Yeah, sure. So it’s funny… When Go 1.0 was announced was actually the first time that I had heard of Go, and at the time I was working in C# for the most part with some Java and Python, and I was like “Oh, it’s a language from Google. I should go and see what it’s like.” And the very first thing that I’ve noticed was no exceptions. I was like, “Wow, that’s terrible… I’m not gonna use that.” [00:23:58.25] [laughs] Then they announced 1.01 about six months later, and I was like “Let me look at it again”, and the rest is history.
Exceptions are hard… Hard, hard, hard. In my last job was another big code base, I think somewhere around 50,000 lines of C#, and I remember one instance where I was modifying some code and I was like “Oh, this code can fail. I’ll have to throw in an exception.” And during a code review, someone was like “You can’t have that throw an exception, that’s way deep in the stack. We have no idea who will catch that.” That was for the first time I was like “Wow, exceptions aren’t that great. They’re basically a go-to, except that you don’t know where going to.” You can figure it out sometimes, but it’s very hard to know who is going to catch this error, and you have to clean everything up. And if you’re looking at a function, you have no idea what can fail. Any function that you call could fail. What’s worse is that it might not fail now, but in six months someone might modify it to fail, and that’s scary.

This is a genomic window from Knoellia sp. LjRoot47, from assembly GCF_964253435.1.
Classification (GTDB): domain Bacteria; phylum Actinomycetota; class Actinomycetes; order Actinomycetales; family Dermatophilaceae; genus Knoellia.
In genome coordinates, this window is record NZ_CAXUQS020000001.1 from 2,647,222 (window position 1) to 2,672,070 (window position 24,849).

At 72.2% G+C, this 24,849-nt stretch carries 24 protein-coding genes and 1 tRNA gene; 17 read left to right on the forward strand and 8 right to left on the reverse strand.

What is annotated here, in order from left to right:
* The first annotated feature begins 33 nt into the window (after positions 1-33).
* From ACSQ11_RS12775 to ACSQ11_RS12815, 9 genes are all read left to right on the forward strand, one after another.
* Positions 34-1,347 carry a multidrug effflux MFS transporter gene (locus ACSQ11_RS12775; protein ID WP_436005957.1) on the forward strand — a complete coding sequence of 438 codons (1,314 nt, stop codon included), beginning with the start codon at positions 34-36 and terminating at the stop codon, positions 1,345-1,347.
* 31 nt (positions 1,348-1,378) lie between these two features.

I remember one of the first Go programs that I wrote was just downloading a bunch of pictures off some website, and everything that could fail returned an error. It was this epiphany of, “Oh my god, I know what can fail. I can deal with all this, and I’d know exactly what my program’s gonna do.” I think dealing with errors is where Go really got it right, because the multiple returns means it’s very easy to just say, “Okay, this thing returns an error, but also some actual useful data.”
Yes, you have to do “if error =/= nil, blah”, but that’s good, because that means you’re saying, “I know this can fail. I’m gonna do something.”
People always talk about, “Oh, it makes my happy path look all messy”, and I’m like “This is programming. There is no happy path.”